Customer Service | Help | FAQ | PEP-Easy | Report a Data Error | About
Tip: To turn on (or off) thumbnails in the list of videos….

PEP-Web Tip of the Day

To visualize a snapshot of a Video in PEP Web, simply turn on the Preview feature located above the results list of the Videos Section.

For the complete list of tips, see PEP-Web Tips on the PEP-Web support page.

Seligman, S. Ipp, H. Bass, A. (2017). Working in the Shadow of the Election: The Day After At Work in the Aftermath of the Trump Victory: Editors’ Introduction. Psychoanal. Dial., 27(2):111-112.

(2017). Psychoanalytic Dialogues, 27(2):111-112

Working in the Shadow of the Election: The Day After At Work in the Aftermath of the Trump Victory: Editors’ Introduction

Stephen Seligman, Hazel Ipp and Anthony Bass

In a recent op ed piece in the New York Times, Neil Gross (2016) noted that the aftermath of Trump’s election exhibits all the telltale signs of “collective trauma” (at least for his adversaries). Paraphrasing Emile Durkheim, the early 20th-century French sociologist and one of the principal architects of modern social science, Gross wrote, “norms, values and rituals [are] the linchpins of social order; they [provide] the basis for solidarity and social cohesion. Collective trauma occurs when an unexpected event severs the ties that bind community members to one another” (para. 5).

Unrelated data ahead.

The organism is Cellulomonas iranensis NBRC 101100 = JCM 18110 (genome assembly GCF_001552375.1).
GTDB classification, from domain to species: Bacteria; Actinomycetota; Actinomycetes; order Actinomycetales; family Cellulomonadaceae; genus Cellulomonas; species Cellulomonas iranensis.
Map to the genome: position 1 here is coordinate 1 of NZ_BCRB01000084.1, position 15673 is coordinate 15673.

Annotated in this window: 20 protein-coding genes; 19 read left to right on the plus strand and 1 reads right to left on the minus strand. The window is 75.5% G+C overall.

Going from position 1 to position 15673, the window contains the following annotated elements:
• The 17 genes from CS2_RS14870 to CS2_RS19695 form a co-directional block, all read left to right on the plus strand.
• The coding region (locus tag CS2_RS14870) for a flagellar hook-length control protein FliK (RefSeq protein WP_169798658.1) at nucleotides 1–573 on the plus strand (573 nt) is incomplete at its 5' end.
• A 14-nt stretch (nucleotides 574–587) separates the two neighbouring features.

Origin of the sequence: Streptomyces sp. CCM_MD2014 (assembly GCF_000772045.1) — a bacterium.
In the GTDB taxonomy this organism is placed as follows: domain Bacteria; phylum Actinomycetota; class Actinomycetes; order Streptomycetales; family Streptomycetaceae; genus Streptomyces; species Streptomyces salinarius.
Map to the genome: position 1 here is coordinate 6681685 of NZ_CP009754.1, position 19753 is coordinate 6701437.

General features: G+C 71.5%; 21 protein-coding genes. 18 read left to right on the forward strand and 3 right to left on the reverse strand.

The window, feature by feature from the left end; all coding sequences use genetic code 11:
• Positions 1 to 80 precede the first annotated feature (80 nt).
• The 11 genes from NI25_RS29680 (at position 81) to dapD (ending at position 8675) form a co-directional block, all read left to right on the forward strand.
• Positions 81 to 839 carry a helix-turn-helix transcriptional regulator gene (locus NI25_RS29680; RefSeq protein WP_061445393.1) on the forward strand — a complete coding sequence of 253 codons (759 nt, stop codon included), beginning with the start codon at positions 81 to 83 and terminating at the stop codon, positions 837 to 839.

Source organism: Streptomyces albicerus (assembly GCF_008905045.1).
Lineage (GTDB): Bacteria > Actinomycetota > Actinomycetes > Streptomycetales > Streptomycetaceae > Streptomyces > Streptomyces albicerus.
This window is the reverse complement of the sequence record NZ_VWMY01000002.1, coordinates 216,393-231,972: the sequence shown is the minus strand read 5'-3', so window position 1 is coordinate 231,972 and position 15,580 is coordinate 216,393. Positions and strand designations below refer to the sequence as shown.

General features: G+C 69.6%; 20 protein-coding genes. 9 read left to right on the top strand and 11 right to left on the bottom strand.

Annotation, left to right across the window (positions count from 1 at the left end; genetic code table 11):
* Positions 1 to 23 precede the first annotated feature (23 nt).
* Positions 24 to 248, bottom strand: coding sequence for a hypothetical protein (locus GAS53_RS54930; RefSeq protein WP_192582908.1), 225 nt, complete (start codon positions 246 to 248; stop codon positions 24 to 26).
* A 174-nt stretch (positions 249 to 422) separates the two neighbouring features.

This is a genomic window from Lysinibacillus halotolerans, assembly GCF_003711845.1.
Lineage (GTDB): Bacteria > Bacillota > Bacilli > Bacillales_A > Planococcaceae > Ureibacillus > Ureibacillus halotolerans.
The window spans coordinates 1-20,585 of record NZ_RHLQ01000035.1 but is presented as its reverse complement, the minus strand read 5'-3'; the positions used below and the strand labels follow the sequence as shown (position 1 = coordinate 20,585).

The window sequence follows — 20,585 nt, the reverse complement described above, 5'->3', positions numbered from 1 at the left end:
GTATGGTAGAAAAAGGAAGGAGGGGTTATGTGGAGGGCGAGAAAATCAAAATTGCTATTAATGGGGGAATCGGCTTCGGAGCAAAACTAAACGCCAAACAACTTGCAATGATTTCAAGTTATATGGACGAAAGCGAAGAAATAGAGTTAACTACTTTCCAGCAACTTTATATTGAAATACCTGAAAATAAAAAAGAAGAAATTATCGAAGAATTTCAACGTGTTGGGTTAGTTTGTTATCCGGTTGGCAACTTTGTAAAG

He went on to show how the Trump campaign and victory both reflect and contribute to just such a phenomenon. On one hand, there is the collective trauma of those whose communities have been hollowed out by the decline of the manufacturing jobs on which they had relied, who believed that Trump would restore the world order that they lost. On the other hand, Gross (2016) argued,

For progressives, moderates and “Never Trump” Republicans, the political order they long took for granted—defined by polarization, yes, but also by a commitment to basic principles of democracy and decency—is suddenly gone. … Mr. Trump’s victory signals that that world, with the assurances it offered that there were some lines those seeking power wouldn’t cross (or that the American electorate wouldn’t let them cross), is no longer. Rightly or wrongly, memories have been activated of historical traumas linked with anti-democratic politics, such as the emergence of fascism in interwar Europe and the rise of Senator Joseph McCarthy in the 1950s. (paras. 11–12)

Perhaps, we might add, these voters have now come to feel something of what others, like many of the Trump supporters along with people of color and others for whom the American dream has long been a disappointment, have felt for a long time.


[This is a summary excerpt from the full text of the journal article. The full text of the document is available to journal subscribers on the publisher's website here.]

Copyright © 2019, Psychoanalytic Electronic Publishing, ISSN 2472-6982 Customer Service | Help | FAQ | Download PEP Bibliography | Report a Data Error | About

WARNING! This text is printed for personal use. It is copyright to the journal in which it originally appeared. It is illegal to redistribute it in any form.